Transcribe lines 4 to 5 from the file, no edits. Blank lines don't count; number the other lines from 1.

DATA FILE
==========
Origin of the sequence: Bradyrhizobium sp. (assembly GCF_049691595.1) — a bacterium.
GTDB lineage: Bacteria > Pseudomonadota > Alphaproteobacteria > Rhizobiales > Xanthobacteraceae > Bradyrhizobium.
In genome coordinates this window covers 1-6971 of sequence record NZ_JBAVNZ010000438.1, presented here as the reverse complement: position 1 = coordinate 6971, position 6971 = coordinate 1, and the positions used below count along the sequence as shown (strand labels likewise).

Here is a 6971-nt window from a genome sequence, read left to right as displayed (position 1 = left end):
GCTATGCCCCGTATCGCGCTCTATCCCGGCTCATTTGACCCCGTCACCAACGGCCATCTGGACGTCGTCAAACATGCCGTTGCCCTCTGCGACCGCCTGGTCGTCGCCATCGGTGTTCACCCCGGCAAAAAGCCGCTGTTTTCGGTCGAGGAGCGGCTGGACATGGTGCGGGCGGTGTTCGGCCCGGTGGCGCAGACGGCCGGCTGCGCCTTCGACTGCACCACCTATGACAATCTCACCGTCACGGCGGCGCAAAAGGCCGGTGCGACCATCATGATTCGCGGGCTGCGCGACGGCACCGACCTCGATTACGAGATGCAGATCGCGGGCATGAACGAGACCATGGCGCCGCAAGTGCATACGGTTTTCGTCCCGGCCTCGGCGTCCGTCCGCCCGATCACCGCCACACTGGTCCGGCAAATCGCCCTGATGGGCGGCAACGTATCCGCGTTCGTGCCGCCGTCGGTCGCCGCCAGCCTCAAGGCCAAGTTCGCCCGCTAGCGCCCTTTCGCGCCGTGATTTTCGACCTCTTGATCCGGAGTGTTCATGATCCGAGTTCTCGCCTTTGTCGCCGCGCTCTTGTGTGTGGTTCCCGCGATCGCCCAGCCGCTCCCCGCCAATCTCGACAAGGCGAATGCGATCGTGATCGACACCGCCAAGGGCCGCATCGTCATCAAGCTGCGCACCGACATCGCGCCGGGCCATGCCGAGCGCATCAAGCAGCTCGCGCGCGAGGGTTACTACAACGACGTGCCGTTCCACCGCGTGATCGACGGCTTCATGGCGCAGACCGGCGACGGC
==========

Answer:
Here is a 6971-nt window from a genome sequence, read left to right as displayed (position 1 = left end):
GCTATGCCCCGTATCGCGCTCTATCCCGGCTCATTTGACCCCGTCACCAACGGCCATCTGGACGTCGTCAAACATGCCGTTGCCCTCTGCGACCGCCTGGTCGTCGCCATCGGTGTTCACCCCGGCAAAAAGCCGCTGTTTTCGGTCGAGGAGCGGCTGGACATGGTGCGGGCGGTGTTCGGCCCGGTGGCGCAGACGGCCGGCTGCGCCTTCGACTGCACCACCTATGACAATCTCACCGTCACGGCGGCGCAAAAGGCCGGTGCGACCATCATGATTCGCGGGCTGCGCGACGGCACCGACCTCGATTACGAGATGCAGATCGCGGGCATGAACGAGACCATGGCGCCGCAAGTGCATACGGTTTTCGTCCCGGCCTCGGCGTCCGTCCGCCCGATCACCGCCACACTGGTCCGGCAAATCGCCCTGATGGGCGGCAACGTATCCGCGTTCGTGCCGCCGTCGGTCGCCGCCAGCCTCAAGGCCAAGTTCGCCCGCTAGCGCCCTTTCGCGCCGTGATTTTCGACCTCTTGATCCGGAGTGTTCATGATCCGAGTTCTCGCCTTTGTCGCCGCGCTCTTGTGTGTGGTTCCCGCGATCGCCCAGCCGCTCCCCGCCAATCTCGACAAGGCGAATGCGATCGTGATCGACACCGCCAAGGGCCGCATCGTCATCAAGCTGCGCACCGACATCGCGCCGGGCCATGCCGAGCGCATCAAGCAGCTCGCGCGCGAGGGTTACTACAACGACGTGCCGTTCCACCGCGTGATCGACGGCTTCATGGCGCAGACCGGCGACGGC